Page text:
This is a post from my older blog, hiddensecretwisdom.blogspot.

A review of:
Zupek, R. (November 26, 2009). 5 ways to stay motivated after the perks are gone. Retrieved November from:

Rewards are an extra motivator. An extrinsic reward will never be a good substitute for intrinsic motivation and reasons.

“5 ways to stay motivated after the perks are gone,” by Rachel Zupek was an article on today. The first thing that came across my mind was “external motivation vs. internal motivation.”

I actively promote: autonomy, free choice, self-direction, and internal motivation as a recreational therapist practitioner. I am opposed to behavior modification (b-mod). Alfie Kohn has presented the disaster results of b-mod in his books. Amazon search or Google search Alfie Kohn for more information. Basically, Kohn argues that behavior-modification is not effective at long-term behavior change. It is only effective for a short term period (until the reward ends). A person who is only motivated to do something because of rewards is not being authentic and real. They’re being manipulated or bribed into doing a behavior. The big question is: will the new behavior continue once the b-mod plan ends? In other words, will the person continue doing the behavior without a reward? Or, will a person need to be on a b-mod plan for the rest of their life?

Monetary rewards have not been a strong motivated in my own life. I had read job postings at several places that paid more than my salary that didn’t require a degree. I could have left my job to get the “reward” more money. However, my reward is internal. I get an internal satisfaction and pleasure from being a recreational therapist.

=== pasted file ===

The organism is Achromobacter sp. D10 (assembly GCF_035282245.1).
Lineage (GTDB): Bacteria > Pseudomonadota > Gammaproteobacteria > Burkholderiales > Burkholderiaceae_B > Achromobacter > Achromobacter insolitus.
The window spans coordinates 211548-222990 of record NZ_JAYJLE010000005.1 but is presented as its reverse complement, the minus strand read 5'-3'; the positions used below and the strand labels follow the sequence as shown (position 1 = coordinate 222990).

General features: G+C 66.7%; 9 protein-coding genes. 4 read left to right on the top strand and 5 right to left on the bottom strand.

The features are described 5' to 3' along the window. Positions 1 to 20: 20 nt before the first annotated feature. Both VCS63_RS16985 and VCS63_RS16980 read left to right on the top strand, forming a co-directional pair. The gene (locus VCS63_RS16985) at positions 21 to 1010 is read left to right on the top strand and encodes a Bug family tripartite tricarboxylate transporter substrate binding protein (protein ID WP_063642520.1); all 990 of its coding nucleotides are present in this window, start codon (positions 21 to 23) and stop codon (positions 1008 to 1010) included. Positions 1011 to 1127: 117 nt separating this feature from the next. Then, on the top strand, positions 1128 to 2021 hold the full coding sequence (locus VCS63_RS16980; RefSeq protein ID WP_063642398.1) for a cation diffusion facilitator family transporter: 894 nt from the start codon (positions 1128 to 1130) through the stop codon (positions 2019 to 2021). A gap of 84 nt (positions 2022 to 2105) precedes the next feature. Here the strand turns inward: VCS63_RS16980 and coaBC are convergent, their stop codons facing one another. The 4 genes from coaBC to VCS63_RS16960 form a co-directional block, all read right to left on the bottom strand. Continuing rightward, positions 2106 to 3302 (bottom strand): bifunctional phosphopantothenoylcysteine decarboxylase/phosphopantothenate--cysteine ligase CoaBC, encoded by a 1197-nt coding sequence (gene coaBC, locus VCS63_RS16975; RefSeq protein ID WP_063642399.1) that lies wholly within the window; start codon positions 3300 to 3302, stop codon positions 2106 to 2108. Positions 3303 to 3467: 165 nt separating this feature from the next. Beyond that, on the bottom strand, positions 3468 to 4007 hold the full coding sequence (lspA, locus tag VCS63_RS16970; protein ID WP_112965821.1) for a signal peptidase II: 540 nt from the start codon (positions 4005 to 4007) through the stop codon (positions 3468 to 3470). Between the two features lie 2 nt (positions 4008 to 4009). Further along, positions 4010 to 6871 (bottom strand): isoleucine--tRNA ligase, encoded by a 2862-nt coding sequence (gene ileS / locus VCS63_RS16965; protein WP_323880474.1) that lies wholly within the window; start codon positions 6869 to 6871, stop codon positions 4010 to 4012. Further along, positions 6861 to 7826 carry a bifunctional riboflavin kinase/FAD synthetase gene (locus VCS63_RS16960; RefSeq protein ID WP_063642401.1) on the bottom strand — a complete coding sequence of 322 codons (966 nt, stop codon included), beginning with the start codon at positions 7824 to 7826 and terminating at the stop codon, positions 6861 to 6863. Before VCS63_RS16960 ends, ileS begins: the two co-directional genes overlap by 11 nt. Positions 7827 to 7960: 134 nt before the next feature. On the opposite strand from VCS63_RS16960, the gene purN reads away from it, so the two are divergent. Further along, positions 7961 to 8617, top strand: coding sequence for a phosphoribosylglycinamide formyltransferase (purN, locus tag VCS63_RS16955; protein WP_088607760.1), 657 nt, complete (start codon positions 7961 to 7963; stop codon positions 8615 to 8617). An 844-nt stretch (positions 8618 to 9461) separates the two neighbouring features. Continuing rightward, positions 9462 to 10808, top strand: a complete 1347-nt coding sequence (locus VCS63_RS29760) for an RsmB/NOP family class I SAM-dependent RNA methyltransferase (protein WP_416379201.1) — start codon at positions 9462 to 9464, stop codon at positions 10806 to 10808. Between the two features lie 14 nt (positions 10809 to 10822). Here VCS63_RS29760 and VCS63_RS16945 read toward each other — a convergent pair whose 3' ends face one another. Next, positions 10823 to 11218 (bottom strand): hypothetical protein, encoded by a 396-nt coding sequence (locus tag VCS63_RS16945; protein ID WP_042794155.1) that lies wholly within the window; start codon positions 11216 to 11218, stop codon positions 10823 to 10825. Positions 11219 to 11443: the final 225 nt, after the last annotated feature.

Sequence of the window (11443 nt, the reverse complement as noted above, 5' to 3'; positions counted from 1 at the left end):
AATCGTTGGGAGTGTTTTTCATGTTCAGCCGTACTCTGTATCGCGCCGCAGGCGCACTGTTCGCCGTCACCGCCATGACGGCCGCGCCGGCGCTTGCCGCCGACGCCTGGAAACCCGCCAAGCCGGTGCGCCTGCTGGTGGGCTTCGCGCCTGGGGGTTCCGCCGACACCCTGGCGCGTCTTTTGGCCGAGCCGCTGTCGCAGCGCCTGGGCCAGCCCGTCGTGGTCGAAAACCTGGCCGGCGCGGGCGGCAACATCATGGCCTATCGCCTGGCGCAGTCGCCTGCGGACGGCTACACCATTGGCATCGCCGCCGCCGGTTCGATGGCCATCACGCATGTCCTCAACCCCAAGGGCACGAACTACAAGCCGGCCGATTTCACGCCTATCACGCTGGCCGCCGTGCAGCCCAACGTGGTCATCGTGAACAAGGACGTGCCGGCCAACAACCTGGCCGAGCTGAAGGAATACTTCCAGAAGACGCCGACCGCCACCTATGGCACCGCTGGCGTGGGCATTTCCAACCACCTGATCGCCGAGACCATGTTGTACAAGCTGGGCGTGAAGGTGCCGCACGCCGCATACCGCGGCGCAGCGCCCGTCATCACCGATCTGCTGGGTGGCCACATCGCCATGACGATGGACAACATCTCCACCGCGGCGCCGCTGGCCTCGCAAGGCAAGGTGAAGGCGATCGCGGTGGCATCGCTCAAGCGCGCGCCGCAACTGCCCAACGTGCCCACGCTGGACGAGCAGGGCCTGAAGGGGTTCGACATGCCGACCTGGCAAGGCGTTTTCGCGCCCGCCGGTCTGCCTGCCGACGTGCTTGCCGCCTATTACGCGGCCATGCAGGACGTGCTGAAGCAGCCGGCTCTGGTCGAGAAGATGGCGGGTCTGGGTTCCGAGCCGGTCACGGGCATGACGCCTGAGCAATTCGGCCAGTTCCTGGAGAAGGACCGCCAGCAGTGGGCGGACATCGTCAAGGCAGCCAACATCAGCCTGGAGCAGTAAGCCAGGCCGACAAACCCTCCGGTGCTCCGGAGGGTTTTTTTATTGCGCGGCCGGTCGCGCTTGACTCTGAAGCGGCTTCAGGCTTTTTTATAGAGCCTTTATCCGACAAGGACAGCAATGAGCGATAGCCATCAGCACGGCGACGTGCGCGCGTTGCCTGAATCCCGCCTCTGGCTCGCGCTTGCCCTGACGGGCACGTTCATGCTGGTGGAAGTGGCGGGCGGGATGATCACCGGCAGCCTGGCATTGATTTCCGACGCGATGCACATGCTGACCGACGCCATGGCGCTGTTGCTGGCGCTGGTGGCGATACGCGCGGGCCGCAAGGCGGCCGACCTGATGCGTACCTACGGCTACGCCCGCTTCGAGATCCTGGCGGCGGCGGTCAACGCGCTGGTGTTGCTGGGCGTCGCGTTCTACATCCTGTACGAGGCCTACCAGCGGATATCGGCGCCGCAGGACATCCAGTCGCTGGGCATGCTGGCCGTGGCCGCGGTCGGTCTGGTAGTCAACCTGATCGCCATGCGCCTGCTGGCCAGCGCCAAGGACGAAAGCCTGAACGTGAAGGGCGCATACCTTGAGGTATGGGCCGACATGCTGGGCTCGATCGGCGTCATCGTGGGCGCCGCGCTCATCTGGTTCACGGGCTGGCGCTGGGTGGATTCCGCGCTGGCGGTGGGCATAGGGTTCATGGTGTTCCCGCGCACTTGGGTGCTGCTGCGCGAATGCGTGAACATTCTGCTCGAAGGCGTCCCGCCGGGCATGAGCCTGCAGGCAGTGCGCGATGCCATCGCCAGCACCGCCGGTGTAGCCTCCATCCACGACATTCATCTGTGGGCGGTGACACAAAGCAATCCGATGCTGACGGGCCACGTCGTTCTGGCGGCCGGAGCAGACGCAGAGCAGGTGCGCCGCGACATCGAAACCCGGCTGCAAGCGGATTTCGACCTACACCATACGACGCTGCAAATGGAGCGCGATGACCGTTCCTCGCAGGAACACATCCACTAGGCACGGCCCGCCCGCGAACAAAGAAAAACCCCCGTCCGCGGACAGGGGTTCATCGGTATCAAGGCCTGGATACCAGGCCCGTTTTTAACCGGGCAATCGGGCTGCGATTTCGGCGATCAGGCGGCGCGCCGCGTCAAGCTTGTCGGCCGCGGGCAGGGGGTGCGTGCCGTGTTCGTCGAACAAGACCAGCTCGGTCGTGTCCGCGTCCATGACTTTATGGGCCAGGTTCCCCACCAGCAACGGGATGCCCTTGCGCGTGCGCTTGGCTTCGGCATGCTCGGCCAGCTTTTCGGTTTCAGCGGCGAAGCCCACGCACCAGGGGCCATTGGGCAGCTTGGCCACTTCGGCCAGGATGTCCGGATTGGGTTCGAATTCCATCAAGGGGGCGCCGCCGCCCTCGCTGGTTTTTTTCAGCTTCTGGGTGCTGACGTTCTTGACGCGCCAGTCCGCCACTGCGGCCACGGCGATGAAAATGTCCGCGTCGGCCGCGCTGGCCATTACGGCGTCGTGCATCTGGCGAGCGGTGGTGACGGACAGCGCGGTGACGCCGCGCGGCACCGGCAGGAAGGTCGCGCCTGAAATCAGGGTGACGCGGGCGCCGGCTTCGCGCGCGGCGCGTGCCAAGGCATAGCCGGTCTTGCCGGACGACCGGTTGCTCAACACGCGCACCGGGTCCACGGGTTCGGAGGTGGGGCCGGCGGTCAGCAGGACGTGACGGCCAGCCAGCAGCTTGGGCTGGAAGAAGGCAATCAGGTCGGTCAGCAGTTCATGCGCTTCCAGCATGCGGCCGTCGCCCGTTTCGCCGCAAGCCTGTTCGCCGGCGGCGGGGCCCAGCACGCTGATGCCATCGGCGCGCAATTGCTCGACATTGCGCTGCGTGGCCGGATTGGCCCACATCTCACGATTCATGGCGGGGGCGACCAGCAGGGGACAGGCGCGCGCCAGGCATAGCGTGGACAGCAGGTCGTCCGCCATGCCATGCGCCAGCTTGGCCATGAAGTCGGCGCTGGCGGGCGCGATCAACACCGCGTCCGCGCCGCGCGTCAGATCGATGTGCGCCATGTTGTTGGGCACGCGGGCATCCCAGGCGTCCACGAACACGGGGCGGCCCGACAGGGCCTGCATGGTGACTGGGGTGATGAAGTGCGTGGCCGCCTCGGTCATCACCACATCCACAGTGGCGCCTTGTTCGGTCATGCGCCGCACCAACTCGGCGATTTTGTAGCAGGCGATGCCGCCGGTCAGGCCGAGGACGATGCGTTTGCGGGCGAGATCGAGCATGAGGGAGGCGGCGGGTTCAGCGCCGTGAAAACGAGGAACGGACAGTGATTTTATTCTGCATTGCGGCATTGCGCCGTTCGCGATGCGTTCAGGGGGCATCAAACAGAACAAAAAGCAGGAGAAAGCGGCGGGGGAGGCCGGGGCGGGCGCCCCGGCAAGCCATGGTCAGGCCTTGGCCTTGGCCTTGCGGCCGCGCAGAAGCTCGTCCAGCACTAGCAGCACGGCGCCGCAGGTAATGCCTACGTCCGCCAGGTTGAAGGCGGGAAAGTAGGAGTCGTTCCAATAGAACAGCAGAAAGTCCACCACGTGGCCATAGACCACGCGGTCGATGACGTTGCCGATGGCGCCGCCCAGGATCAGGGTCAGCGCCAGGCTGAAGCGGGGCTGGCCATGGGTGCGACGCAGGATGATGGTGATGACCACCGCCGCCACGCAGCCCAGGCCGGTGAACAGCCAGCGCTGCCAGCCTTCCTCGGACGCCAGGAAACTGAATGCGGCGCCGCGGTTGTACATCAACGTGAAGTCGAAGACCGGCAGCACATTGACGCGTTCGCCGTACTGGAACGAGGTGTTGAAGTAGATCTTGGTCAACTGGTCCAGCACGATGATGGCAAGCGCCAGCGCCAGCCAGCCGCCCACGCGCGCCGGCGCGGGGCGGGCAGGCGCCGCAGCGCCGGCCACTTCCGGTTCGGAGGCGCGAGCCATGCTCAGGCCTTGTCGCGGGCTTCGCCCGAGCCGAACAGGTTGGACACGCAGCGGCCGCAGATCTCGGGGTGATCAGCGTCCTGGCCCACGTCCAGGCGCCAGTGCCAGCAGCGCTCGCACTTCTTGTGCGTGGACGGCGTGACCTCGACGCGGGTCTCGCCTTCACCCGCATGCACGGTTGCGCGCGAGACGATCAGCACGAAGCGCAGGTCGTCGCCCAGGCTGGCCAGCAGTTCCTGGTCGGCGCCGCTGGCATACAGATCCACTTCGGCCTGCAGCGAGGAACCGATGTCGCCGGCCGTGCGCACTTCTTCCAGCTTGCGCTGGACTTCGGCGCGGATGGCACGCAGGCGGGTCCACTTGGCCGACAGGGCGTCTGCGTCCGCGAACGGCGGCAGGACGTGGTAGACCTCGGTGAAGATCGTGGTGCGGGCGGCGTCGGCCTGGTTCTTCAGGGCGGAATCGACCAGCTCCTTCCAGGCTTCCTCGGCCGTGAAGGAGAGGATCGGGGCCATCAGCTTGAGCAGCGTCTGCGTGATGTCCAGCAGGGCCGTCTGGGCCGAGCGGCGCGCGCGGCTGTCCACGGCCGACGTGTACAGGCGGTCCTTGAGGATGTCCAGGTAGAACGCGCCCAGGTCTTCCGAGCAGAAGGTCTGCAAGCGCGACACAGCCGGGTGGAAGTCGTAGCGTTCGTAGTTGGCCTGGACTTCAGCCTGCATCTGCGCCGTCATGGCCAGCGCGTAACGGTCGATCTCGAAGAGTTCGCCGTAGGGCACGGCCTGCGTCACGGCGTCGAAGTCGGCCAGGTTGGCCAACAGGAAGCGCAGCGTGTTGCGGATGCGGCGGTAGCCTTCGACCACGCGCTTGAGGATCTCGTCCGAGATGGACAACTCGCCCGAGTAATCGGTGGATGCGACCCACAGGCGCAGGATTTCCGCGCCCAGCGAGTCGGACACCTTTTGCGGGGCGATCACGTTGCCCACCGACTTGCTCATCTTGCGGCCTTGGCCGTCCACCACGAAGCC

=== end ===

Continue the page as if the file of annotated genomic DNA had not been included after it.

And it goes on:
Last Wednesday, I read in the paper that there was an unclaimed million dollar lottery ticket. My co-worker, a mental health technician said it wasn’t hers and that she checked her tickets twice just in case. I don’t play, so I know it wasn’t mind.

The school teacher said, “Danny, if you won, you’d still work.” She went on about how I wouldn’t know what I’d do with myself.” She is right. I would still be doing the work I love with or without the money.

Companies are cutting back rewards and other perks for employees due to the economy. They may cut free coffee, free ice, holiday parties, holiday gifts and bonuses. Many times the company is cutting these extra perks to pay for your (the employee) salary. If you had to make a choice between reductions of salary versus a reduction in free coffee, I’d imagine most people would rather keep their salary. However, salaries may be cut, too, in some places.

Here are the five basic tips suggested by Zupek:

a.) “Get over it.” Basically, let it go. Release your negative feelings about it. This reminds me of the book, “The Sedona Method” on letting things go.
b.) “Find motivation.” Seek internal motivation. Think about the real reasons you decided to work at this job.
c.) “Create your own perks.” Bring in a reward for the office. You could bring coffee and doughnuts one day. A different employee could do it the next day.
d.) “Understand what is till being offered.” Be sure to be aware of what perks the company is still offering. Use them.
e.) “Focus on the solution and not the problem.” By taking on this challenge you’ll become a better person (i.e. improving your own skills).

Here is Danny’s 6th suggestion:

Be grateful. This is what I use. No matter what happens at the place I work, I can be grateful for many things. I have a job. I’m glad I get to help children. I’m glad I’ve got several friends at work, I’m glad I live close to my job. I’m glad my job is in my home state. I’m glad I’m building experience. I’m glad for many more things. I think gratitude is the best answer.

Online: Source:

Zupek, R. (November 26, 2009). 5 ways to stay motivated after the perks are gone. Retrieved November from: